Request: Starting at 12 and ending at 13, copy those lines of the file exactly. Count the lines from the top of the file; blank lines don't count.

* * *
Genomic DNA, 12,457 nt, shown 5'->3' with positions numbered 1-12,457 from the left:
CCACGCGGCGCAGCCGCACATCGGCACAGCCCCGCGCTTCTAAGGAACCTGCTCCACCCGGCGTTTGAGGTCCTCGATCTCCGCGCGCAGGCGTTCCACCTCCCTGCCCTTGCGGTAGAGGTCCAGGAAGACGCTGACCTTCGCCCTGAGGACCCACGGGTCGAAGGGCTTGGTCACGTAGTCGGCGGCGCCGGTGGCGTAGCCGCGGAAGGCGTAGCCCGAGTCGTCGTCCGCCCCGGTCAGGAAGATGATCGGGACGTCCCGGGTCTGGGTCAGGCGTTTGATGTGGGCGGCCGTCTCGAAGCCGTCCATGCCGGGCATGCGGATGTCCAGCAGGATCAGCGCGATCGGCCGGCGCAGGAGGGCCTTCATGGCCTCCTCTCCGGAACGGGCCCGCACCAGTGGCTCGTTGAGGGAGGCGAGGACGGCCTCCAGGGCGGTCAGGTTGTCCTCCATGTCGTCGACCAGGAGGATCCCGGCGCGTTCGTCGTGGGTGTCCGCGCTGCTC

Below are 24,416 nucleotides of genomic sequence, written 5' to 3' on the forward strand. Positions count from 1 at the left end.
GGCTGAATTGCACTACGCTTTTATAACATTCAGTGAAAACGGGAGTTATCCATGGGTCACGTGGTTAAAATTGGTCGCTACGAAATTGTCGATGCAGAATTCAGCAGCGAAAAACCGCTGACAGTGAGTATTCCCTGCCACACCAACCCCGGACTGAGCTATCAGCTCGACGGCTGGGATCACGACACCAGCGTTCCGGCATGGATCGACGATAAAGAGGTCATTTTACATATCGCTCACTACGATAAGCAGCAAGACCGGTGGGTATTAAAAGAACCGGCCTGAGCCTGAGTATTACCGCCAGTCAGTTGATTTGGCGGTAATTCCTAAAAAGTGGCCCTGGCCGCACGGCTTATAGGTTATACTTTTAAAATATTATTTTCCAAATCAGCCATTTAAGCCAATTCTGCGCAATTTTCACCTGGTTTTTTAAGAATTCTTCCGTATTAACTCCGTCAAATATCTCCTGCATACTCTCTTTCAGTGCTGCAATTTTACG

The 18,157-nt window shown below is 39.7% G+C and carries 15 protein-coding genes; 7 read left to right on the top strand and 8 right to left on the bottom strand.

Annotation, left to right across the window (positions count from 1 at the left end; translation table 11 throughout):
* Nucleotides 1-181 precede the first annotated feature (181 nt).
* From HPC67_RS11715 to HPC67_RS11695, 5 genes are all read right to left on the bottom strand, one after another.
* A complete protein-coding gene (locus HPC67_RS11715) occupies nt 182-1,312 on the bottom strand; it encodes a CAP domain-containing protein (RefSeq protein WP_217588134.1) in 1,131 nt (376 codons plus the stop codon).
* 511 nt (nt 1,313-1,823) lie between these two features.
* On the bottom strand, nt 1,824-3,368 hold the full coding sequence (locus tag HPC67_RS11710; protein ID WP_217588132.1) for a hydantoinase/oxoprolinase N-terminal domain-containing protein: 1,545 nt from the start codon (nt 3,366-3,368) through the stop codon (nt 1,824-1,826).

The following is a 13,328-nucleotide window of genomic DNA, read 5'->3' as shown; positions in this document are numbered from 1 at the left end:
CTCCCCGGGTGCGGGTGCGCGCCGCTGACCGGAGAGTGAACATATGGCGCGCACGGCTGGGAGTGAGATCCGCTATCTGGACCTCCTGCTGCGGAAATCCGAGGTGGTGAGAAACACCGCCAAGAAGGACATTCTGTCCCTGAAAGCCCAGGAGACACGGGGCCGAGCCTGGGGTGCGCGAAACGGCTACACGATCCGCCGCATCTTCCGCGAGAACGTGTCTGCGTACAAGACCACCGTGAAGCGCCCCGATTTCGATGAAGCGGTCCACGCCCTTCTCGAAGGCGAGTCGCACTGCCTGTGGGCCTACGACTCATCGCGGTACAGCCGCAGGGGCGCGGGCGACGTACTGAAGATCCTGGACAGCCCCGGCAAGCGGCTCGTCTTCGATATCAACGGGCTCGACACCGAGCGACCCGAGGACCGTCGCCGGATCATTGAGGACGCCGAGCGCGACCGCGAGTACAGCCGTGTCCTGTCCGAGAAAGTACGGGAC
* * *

The following is a 13,328-nucleotide window of genomic DNA, read 5'->3' as shown; positions in this document are numbered from 1 at the left end:
CTCCCCGGGTGCGGGTGCGCGCCGCTGACCGGAGAGTGAACATATGGCGCGCACGGCTGGGAGTGAGATCCGCTATCTGGACCTCCTGCTGCGGAAATCCGAGGTGGTGAGAAACACCGCCAAGAAGGACATTCTGTCCCTGAAAGCCCAGGAGACACGGGGCCGAGCCTGGGGTGCGCGAAACGGCTACACGATCCGCCGCATCTTCCGCGAGAACGTGTCTGCGTACAAGACCACCGTGAAGCGCCCCGATTTCGATGAAGCGGTCCACGCCCTTCTCGAAGGCGAGTCGCACTGCCTGTGGGCCTACGACTCATCGCGGTACAGCCGCAGGGGCGCGGGCGACGTACTGAAGATCCTGGACAGCCCCGGCAAGCGGCTCGTCTTCGATATCAACGGGCTCGACACCGAGCGACCCGAGGACCGTCGCCGGATCATTGAGGACGCCGAGCGCGACCGCGAGTACAGCCGTGTCCTGTCCGAGAAAGTACGGGAC